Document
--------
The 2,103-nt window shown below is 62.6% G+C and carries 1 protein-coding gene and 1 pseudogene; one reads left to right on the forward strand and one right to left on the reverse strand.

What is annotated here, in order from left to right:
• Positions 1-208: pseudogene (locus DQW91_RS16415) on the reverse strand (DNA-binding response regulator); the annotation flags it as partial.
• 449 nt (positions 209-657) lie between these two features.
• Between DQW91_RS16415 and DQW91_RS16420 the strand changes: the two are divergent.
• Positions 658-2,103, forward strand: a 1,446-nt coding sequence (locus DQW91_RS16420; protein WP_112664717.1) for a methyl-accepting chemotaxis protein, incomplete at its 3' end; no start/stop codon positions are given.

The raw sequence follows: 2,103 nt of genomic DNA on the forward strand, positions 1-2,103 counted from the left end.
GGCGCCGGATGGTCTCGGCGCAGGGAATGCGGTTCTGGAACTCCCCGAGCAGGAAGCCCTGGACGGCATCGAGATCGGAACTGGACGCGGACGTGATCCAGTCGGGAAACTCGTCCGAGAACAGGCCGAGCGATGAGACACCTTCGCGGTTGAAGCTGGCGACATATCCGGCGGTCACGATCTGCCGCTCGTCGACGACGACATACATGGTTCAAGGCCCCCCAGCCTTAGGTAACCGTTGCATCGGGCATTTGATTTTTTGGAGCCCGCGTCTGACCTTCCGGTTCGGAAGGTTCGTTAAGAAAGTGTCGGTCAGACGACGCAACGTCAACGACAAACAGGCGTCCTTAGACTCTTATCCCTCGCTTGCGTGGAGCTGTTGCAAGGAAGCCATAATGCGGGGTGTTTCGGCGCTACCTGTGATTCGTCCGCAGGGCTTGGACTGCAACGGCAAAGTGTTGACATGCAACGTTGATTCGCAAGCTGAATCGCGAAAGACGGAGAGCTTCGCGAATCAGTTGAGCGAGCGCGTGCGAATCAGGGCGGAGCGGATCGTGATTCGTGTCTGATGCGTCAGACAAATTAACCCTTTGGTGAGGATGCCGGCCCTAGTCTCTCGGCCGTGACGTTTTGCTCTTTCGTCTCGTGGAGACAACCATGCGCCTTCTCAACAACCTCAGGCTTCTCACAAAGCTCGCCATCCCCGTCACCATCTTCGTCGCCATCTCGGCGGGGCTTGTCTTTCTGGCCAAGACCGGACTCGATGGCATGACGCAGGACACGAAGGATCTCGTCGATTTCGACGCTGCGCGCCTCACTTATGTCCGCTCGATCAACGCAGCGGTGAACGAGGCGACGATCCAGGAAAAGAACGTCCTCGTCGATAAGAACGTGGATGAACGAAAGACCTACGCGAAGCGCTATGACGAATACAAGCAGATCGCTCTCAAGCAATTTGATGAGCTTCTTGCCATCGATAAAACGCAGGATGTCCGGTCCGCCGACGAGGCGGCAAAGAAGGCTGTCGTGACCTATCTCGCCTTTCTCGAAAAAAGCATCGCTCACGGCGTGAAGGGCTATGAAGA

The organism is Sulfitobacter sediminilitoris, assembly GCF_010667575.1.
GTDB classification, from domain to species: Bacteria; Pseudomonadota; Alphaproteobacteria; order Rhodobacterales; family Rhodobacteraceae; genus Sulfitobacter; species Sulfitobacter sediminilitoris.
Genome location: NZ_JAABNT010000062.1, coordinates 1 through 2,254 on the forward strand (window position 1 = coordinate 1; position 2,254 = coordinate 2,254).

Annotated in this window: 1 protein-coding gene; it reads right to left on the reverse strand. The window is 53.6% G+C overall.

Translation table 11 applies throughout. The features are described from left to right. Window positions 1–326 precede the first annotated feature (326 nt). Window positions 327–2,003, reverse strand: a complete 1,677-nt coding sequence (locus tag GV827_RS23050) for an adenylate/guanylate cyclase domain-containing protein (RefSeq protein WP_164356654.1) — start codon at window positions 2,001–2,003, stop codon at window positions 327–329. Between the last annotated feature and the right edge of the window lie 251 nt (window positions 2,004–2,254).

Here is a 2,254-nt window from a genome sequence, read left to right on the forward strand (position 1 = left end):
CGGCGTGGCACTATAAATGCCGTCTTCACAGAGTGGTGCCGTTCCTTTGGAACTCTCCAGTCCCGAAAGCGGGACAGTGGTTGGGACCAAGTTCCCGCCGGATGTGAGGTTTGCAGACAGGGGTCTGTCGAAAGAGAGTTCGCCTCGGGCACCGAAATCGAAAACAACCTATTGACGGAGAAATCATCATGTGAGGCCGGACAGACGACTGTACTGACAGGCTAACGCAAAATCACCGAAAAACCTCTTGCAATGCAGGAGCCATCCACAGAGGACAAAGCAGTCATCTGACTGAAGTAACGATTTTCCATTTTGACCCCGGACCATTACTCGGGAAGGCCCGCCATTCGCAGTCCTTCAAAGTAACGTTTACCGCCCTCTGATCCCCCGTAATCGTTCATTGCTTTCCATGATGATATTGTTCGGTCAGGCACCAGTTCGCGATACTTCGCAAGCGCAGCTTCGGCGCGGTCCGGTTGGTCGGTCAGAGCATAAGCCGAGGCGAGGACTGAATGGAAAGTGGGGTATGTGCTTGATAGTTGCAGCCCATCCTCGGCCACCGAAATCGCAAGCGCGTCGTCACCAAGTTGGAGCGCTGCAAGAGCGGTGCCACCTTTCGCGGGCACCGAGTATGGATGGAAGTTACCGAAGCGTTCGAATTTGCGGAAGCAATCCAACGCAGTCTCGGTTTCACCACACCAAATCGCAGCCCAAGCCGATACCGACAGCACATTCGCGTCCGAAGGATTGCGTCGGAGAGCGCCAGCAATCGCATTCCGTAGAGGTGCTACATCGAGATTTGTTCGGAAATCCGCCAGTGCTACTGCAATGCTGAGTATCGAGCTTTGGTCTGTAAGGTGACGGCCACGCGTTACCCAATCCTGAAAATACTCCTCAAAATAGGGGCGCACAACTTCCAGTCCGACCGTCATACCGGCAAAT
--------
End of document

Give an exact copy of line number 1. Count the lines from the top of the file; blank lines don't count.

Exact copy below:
The 2,103-nt window shown below is 62.6% G+C and carries 1 protein-coding gene and 1 pseudogene; one reads left to right on the forward strand and one right to left on the reverse strand.